Town By Town: Somerton, a suburban feel in the city
One in a continuing series spotlighting real estate markets in this region's communities.
Somerton is rare among Philadelphia neighborhoods: Its borders are fairly clear.
"It's really more of a square," says Seth Kaplan, 28, who grew up in Bustleton and chose to buy his first home here in 2009. The house - where Kaplan, chief of staff for State Rep. Kevin Boyle, lives with wife Melissa, son Dylan, 3, and daughter Michaela, 2 - had "a low sale price in a great neighborhood," though it "needed to be completely gutted."
Easily discernible borders are just one thing in Somerton's favor. Another, says Keller-Williams real estate agent Mike Fitzpatrick, is a "strong sense of community and the political wherewithal to keep it that way."
With a view of Montgomery County to the northwest and Bucks County to the northeast, Somerton has the feel of the suburbs without being there.
It used to be much more rural, says MSNBC's Hardball host, Chris Matthews, who moved to Southampton Road from Hunting Park Avenue and Broad Street in 1950.
"We had farms on all sides of us," Matthews recalls. "I once counted five farmhouses in various directions. We had cows out back right up to the barbed-wire fence."
"Somerton was really a village back then, centered on the corner of Byberry and Bustleton Avenue," he says.
What drew the Matthews family to Somerton also has attracted firefighters, police officers, teachers, and myriad officials once required to live within the city limits.
"It's made people in Somerton feel safe and secure," says Fitzpatrick.
The live-here rule has changed, leading to concern about Somerton's future should those city workers decide to go suburban and flood the market with houses for sale.
But economist Kevin Gillen, a senior research consultant at the Fels Institute of Government of the University of Pennsylvania, believes property taxes in Somerton will drop enough because of the city's Actual Value Initiative to reduce any outflow of residents.
These days, it's not a glut of houses for sale but a lack of them that dogs the Somerton real estate market, says agent Carol McCann, of Re/Max Millennium on Rhawn Street in Fox Chase.
"There aren't many homes for sale, and even fewer singles, which are selling for about $200,000, depending on condition," says McCann, who has been selling in the Northeast for 24 years.
The least expensive twin is about $160,000, she says. In Old Somerton, where houses are pre-World War II and larger, prices can run as high as $300,000.
There are "quite a few condos," McCann says, notably Forest Glen and Carousel Station on heavily traveled Byberry Road, near the Forest Hills stop on the West Trenton rail line.
Another SEPTA station sits at Philmont and Bustleton Avenues, surrounded by shopping centers and low-rise apartment complexes.
Condo prices are relatively affordable here, Fitzpatrick says, with a one-bedroom ranging from $75,000 to $95,000 and a two-bedroom for $110,000 to $130,000.
A 11/2-story Cape Cod sells for $150,000 to $175,000, he says. In the 2003 sellers' market, it was about $300,000.
Long before new construction began appearing in great quantity in Center City and satellite neighborhoods, Somerton was where much of Philadelphia's market-rate building took place.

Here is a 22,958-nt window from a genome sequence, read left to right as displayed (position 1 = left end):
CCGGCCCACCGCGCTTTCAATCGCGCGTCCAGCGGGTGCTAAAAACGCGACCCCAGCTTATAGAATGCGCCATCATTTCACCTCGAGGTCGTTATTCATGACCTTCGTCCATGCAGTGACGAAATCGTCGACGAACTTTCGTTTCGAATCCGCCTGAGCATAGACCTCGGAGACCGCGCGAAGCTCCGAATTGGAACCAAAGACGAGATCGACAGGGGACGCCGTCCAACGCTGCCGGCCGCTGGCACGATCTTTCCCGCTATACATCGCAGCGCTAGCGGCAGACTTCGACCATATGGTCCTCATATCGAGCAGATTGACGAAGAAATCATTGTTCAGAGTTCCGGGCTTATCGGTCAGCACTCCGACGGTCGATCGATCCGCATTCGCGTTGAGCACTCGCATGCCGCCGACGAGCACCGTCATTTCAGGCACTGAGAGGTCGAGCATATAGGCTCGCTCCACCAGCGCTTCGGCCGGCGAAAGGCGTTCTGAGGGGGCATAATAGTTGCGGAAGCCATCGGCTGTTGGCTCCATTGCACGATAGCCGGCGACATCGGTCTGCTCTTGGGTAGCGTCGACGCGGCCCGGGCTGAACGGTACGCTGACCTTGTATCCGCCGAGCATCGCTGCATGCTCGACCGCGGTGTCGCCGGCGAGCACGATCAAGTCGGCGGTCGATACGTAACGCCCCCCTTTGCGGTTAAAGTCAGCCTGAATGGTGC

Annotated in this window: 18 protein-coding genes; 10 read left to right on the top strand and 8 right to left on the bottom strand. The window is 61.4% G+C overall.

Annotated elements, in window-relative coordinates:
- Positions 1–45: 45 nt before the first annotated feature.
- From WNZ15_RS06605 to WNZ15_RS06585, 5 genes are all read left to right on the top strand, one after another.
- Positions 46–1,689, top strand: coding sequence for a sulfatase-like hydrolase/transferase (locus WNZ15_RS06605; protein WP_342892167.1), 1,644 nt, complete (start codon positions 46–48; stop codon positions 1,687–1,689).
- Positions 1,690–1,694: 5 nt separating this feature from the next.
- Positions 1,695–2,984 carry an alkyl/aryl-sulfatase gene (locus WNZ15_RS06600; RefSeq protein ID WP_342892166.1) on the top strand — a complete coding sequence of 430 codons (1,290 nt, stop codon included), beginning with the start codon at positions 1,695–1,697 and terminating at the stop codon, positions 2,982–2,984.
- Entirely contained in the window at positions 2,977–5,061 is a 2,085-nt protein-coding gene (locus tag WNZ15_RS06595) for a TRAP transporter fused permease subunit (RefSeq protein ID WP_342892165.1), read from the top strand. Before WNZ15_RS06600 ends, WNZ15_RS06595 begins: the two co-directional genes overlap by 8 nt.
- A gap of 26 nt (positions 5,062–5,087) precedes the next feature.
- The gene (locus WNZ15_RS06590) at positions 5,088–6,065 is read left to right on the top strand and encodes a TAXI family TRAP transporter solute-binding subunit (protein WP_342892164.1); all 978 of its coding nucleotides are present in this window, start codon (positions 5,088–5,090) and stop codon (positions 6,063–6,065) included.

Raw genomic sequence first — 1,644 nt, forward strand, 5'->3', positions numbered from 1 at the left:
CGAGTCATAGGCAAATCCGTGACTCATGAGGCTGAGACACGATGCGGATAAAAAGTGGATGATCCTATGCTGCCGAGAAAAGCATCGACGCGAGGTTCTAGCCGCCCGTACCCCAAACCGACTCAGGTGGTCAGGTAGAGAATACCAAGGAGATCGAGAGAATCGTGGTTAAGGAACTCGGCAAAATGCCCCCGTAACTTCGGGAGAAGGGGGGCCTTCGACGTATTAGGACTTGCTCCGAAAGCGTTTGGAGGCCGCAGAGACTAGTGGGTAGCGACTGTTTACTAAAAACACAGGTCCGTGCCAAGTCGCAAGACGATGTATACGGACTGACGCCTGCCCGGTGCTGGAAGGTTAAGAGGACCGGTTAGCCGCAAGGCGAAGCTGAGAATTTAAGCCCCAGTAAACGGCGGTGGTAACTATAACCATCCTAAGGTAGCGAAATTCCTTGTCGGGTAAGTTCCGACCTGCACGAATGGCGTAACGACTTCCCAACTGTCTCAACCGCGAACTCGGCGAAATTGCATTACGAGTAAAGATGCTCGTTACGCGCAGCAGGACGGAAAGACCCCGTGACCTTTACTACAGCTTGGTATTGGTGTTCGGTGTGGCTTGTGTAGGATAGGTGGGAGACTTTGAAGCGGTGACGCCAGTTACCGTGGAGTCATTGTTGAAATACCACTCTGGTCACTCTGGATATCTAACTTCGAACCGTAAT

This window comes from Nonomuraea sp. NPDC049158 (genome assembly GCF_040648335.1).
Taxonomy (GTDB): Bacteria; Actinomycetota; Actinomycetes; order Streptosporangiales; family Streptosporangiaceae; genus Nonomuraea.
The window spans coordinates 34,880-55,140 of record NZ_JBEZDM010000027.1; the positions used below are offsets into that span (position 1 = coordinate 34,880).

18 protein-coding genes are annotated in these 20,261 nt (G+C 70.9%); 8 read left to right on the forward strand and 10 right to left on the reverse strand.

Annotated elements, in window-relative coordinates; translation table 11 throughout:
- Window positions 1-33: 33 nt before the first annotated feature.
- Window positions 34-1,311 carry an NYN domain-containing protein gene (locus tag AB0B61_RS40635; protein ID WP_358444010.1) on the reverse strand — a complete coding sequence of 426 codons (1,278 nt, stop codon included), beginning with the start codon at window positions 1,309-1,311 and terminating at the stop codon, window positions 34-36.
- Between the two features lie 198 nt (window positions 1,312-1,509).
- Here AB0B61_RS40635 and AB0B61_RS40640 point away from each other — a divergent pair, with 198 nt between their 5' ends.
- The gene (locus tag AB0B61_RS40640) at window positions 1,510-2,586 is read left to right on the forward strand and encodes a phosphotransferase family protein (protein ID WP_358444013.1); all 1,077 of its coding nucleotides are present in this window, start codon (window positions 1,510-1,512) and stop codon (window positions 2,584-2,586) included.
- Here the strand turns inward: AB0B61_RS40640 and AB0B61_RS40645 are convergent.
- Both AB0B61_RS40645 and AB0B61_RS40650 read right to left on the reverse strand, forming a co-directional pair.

And after City Council's adoption of the 10-year tax abatement in the late 1990s, the pace quickened both for new construction and renovation along the lines of what Kaplan did to make his 1958-vintage Burgess Street house a home.
As counted by Gillen, 548 housing units in Somerton are tax-abated. (The city total is 15,991). On Gillen's map are "two significant clusters of red dots, denoting new construction," he says, adding that "those are housing developments, as opposed to someone making improvements to his home."
One cluster is Westrum Development Co.'s Arbours at Eagle Pointe, an over-55 community of 398 units, starting at $279,900, on the old Philadelphia State Hospital site at Roosevelt Boulevard and Southampton Road.
None of the new developments has been as large as Eagle Pointe. In fact, Fitzpatrick says, a lot of developers (meaning investors) are buying houses from aging owners, offering them "a certain amount of money," then renovating or razing to build new.
As head of planning and zoning for the Somerton Civic Association, Kaplan strives to protect older houses here from being torn down or converted to other uses.
Recently, the association agreed to allow use of what's known as the "big green house" at 725 Byberry Rd. as a synagogue by a Lubavitcher congregation, whose rabbi and his family will live there and eventually add a building for services. Kaplan says there was concern the property might have to be subdivided to lure a buyer.
Somerton remains a "tight" community, with a huge offering of sports programs through its youth organization, and highly regarded public and charter schools, as well as St. Christopher's parochial school, Kaplan says.
Matthews' family was one of the first 25 to form St. Christopher's, and he commuted "down Bustleton to school to Maternity BVM for the first two years."
Matthews keeps in touch with his childhood friends, and has fond memories of going to Somerton Springs in Feasterville to swim and Treasure Island Boy Scout Camp.
"We had it all," he says.
Town By Town: Somerton, By the Numbers
Population: 38,807 (2010)
Median income: $48,383 (2009)
Area: 0.001 square miles
Homes for sale: 68
Settlements in the last three months: 24
Median days on market: 85 (figure for all of the
Median sale price (single-family): $222,000
Median sale price
(all homes): $214,000
Housing stock: Primarily post-World War II; substantial construction 1990s-2007.
School district: Philadelphia
SOURCES: U.S. Census Bureau; City-data.com; Trulia.com;
Long & Foster Real Estate
Contact Alan J. Heavens
at 215-854-2472, firstname.lastname@example.org, or on Twitter @alheavens.